An Interview With Tricia Romano

Carrigan Lewis Miller
The Freaks Came Out To Write

Earlier this year, Tricia Romano’s “The Freaks Came Out To Write,” a thorough, thoughtful and rollicking oral history of The Village Voice, was launched with a blowout party in the Red Room. Yet the party wasn’t a publicity event but a homecoming. Dozens of former Voice writers and editors packed the room, until the floorboards creaked and the walls seamed to sweat. It was a decidedly older crowd than the Red Room is used to, but not a less lively one. It was an auspicious debut for the book, which has received glowing reviews from places like the Washington Post and the New York Times. KGB Lit caught up with Romano to get the lowdown on the process behind “The Freaks Came Out To Write” and talk Voice lore.

KGB: Did you always imagine that this would be an oral history?

Tricia: Yeah, it was conceived and pitched that way. I created a prison of my own making. Oral histories are really laborious and time-consuming and intensive and not for the weak. I had read a couple of other Voice books and one was a memoir and another was omniscient narrator reported and I just thought neither one of them really did [the paper] justice. The first one that was a memoir was very sniping and personal score-settling. When I read that one I knew that a memoir wasn’t gonna be a good way to go, because that would only be for the people who were inside the building. And then the more objective narrator thing, it was so dry and it didn’t really even have very many quotes in it that I remember. I was bored! So I was like, ok, there’s a better way of doing this. So I thought oral history, because everybody’s a huge personality and they’re good story tellers, so why would you not want to quote them? I mean, you know Mark Jacobson. He’s a riot! And just think: there’s 200 of those people.

KGB: One thing that’s shocking to me when I was reading this book is how many of these names I’m familiar with, whether for their work with the Voice or the work they did after they left the Voice. How did it become such an incubator of talent?

Tricia: It’s crazy. I told my publicist, “We won’t have any trouble getting press.” Because the Village Voice mafia is everywhere. I didn’t know it would be as good as it is, but I knew that we were going to get a lot of attention simply because there were so many people that started at or went through the Voice and ended up somewhere else. And they are all very established now, like Maureen Corrigan from NPR, she got her start at the Voice. And Hilton [Als] got his start at the Voice and Colson [Whitehead] got his start at the Voice. Because the Voice was not a place that had high barriers to entry. It wasn’t like the fortress that is The New Yorker. I don’t even think I could get into The New Yorker. It’s this ivory tower, and the Voice was not that. It was “Come one, come all, especially if you’re weird,” you know what I mean? It also had, now it would be a completely illegal thing, but it also had an internship program that was just massive, huge numbers of even high schoolers coming through the doors and interning for no money. I got in that way, and that’s how it kept getting fresh voices every year.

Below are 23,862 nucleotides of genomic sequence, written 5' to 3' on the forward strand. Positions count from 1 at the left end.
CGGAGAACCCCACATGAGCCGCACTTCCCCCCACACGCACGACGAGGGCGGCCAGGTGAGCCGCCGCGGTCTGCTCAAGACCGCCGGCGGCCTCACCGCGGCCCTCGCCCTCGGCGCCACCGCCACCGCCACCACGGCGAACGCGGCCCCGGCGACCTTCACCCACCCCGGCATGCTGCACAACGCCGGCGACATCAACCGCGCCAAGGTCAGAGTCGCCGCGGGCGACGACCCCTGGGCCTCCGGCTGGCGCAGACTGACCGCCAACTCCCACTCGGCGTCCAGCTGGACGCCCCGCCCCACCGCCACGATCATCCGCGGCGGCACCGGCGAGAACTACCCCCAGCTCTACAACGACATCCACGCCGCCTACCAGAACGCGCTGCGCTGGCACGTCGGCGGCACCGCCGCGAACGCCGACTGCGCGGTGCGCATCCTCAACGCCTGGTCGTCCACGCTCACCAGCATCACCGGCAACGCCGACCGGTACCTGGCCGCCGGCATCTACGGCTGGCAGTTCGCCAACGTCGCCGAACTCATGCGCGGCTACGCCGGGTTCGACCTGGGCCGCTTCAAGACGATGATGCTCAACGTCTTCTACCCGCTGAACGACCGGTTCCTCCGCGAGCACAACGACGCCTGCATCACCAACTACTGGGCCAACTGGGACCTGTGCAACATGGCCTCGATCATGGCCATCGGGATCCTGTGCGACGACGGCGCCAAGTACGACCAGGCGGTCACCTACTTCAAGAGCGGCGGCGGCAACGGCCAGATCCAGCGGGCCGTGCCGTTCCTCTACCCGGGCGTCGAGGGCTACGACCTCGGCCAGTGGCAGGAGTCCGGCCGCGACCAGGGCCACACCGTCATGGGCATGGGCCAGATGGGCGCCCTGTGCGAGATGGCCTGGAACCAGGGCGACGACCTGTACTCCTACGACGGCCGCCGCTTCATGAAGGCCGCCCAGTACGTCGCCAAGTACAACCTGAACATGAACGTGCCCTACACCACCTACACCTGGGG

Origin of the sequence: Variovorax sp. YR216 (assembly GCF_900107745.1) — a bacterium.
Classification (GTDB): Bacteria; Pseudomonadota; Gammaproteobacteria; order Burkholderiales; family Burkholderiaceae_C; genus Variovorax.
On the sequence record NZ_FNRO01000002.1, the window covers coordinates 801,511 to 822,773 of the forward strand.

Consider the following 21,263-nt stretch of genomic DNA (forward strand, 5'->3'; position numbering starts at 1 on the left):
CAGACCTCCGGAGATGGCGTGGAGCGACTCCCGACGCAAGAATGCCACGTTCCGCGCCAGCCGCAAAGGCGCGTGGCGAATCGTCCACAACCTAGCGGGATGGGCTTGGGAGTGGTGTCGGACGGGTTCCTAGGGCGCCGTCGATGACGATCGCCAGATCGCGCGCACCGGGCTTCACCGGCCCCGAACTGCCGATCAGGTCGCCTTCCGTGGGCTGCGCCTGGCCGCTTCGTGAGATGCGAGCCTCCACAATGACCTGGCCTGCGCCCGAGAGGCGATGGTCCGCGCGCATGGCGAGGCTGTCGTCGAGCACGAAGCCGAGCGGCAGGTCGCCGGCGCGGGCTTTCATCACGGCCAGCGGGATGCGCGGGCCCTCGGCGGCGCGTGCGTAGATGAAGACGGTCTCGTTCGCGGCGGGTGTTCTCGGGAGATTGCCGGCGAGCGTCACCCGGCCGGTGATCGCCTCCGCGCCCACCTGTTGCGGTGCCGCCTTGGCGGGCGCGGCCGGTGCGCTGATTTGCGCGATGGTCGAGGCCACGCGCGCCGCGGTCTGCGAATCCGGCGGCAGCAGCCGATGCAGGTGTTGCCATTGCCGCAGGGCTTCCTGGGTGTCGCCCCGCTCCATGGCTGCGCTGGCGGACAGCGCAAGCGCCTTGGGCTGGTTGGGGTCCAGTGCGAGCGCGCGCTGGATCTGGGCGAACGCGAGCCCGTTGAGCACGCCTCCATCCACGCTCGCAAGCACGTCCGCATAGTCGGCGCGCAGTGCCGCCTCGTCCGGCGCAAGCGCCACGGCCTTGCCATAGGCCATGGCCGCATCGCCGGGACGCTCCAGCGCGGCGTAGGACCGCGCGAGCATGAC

KGB: What was it about the environment that cultivated people?

Tricia: The thing is, when I was there, it was probably more professionalized than it was in the 80s and 70s and 60s, but it still felt like a college newspaper atmosphere. When I left my college news- paper and went there I was like, “This is just basically like a bigger version of the college paper. It’s awesome.” It’s just kind of hands off, you could do whatever you want. No one’s checking that you’re clocking in or clocking out. You were just an adult. As long as you filed on time, and even if you didn’t, they were still not going to be too angry, because they were used to that. Richard Goldstein, by the time I was there, he was the executive editor, he was like number two or three on the masthead, he would come in at 1 o’clock pm and stay until 8. Our work hours were 11 to 7, because the internet was not yet a thing that we were panicked about, like getting up early and posting and beating everybody. That was just not happening yet. The other thing is the editing process there was very collaborative. It was not, like you just sent in your copy and they did something to it and then you look at it and say yes or no and then it went to print. You sat there, side by side with the editor, and edited over every single word, every single line, everything. Robert Christgau did that, Richard Goldstein did that. Christgau will say things like he thinks email editing is a monstrosity. He doesn’t even like Microsoft Word, track changes, that’s no even OK. But you learn a lot more that way. The Voice was not a rewrite situation. You didn’t get rewritten there, you got edited.